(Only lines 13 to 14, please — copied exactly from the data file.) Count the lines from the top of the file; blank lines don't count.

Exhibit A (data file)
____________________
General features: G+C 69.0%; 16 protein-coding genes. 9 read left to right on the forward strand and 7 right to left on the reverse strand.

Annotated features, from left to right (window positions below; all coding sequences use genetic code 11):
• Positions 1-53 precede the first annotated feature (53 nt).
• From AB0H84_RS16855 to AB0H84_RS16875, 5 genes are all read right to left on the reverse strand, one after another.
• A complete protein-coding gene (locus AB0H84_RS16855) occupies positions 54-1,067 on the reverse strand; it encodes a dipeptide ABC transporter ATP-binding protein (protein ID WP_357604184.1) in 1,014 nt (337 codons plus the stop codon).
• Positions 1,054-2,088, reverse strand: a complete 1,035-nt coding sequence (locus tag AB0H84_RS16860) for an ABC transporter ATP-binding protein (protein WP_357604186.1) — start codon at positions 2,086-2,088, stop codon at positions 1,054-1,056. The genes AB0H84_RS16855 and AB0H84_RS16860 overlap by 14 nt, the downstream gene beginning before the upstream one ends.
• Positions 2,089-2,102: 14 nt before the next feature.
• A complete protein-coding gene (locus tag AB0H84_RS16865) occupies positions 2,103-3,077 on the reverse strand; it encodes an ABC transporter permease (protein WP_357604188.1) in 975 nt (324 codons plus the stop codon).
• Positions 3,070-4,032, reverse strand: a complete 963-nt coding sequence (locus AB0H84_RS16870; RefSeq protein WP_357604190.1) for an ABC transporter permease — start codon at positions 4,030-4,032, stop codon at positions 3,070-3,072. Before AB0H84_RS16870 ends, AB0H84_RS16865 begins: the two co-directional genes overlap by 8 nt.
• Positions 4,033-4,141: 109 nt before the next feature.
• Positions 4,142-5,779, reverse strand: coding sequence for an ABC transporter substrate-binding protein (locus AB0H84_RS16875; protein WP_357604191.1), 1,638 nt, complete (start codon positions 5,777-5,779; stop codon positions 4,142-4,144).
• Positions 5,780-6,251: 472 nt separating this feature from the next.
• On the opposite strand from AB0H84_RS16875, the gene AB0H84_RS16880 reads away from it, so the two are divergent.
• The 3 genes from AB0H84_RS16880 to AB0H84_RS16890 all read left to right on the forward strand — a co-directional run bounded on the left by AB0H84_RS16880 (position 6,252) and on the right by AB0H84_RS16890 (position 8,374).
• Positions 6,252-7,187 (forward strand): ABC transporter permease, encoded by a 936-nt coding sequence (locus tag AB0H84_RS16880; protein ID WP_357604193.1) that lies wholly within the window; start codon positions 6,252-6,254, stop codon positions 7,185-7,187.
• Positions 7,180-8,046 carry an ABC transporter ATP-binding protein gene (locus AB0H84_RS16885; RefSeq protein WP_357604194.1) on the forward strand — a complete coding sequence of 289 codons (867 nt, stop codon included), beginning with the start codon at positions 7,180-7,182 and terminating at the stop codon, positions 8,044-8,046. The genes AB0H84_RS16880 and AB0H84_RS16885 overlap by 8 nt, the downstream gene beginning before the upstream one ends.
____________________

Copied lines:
• On the opposite strand from AB0H84_RS16875, the gene AB0H84_RS16880 reads away from it, so the two are divergent.
• The 3 genes from AB0H84_RS16880 to AB0H84_RS16890 all read left to right on the forward strand — a co-directional run bounded on the left by AB0H84_RS16880 (position 6,252) and on the right by AB0H84_RS16890 (position 8,374).